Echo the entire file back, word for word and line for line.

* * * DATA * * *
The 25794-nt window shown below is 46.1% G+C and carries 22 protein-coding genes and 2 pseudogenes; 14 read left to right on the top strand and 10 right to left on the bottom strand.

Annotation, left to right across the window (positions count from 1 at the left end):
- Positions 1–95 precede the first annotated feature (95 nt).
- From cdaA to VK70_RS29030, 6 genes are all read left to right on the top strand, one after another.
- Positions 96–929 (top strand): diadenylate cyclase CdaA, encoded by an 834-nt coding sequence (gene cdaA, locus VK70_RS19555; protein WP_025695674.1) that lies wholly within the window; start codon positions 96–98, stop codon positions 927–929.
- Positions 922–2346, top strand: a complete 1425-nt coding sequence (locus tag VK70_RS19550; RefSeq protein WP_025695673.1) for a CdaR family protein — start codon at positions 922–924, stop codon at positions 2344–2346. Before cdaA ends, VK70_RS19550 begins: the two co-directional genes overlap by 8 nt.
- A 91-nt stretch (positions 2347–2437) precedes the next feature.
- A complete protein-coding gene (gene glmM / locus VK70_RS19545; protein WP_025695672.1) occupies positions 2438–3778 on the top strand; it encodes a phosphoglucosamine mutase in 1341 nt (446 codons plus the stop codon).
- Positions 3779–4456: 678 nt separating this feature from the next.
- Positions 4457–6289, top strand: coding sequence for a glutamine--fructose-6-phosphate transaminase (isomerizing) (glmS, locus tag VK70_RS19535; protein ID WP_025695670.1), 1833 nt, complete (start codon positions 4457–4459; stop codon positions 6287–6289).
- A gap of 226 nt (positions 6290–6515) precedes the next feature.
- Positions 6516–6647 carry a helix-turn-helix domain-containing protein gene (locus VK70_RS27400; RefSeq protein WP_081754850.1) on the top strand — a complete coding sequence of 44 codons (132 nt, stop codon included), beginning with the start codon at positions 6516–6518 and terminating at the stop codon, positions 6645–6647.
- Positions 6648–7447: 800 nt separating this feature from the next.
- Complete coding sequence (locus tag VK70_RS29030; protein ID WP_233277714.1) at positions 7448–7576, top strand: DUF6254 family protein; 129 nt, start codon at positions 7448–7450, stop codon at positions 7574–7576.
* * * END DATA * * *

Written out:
The 25794-nt window shown below is 46.1% G+C and carries 22 protein-coding genes and 2 pseudogenes; 14 read left to right on the top strand and 10 right to left on the bottom strand.

Annotation, left to right across the window (positions count from 1 at the left end):
- Positions 1–95 precede the first annotated feature (95 nt).
- From cdaA to VK70_RS29030, 6 genes are all read left to right on the top strand, one after another.
- Positions 96–929 (top strand): diadenylate cyclase CdaA, encoded by an 834-nt coding sequence (gene cdaA, locus VK70_RS19555; protein WP_025695674.1) that lies wholly within the window; start codon positions 96–98, stop codon positions 927–929.
- Positions 922–2346, top strand: a complete 1425-nt coding sequence (locus tag VK70_RS19550; RefSeq protein WP_025695673.1) for a CdaR family protein — start codon at positions 922–924, stop codon at positions 2344–2346. Before cdaA ends, VK70_RS19550 begins: the two co-directional genes overlap by 8 nt.
- A 91-nt stretch (positions 2347–2437) precedes the next feature.
- A complete protein-coding gene (gene glmM / locus VK70_RS19545; protein WP_025695672.1) occupies positions 2438–3778 on the top strand; it encodes a phosphoglucosamine mutase in 1341 nt (446 codons plus the stop codon).
- Positions 3779–4456: 678 nt separating this feature from the next.
- Positions 4457–6289, top strand: coding sequence for a glutamine--fructose-6-phosphate transaminase (isomerizing) (glmS, locus tag VK70_RS19535; protein ID WP_025695670.1), 1833 nt, complete (start codon positions 4457–4459; stop codon positions 6287–6289).
- A gap of 226 nt (positions 6290–6515) precedes the next feature.
- Positions 6516–6647 carry a helix-turn-helix domain-containing protein gene (locus VK70_RS27400; RefSeq protein WP_081754850.1) on the top strand — a complete coding sequence of 44 codons (132 nt, stop codon included), beginning with the start codon at positions 6516–6518 and terminating at the stop codon, positions 6645–6647.
- Positions 6648–7447: 800 nt separating this feature from the next.
- Complete coding sequence (locus tag VK70_RS29030; protein ID WP_233277714.1) at positions 7448–7576, top strand: DUF6254 family protein; 129 nt, start codon at positions 7448–7450, stop codon at positions 7574–7576.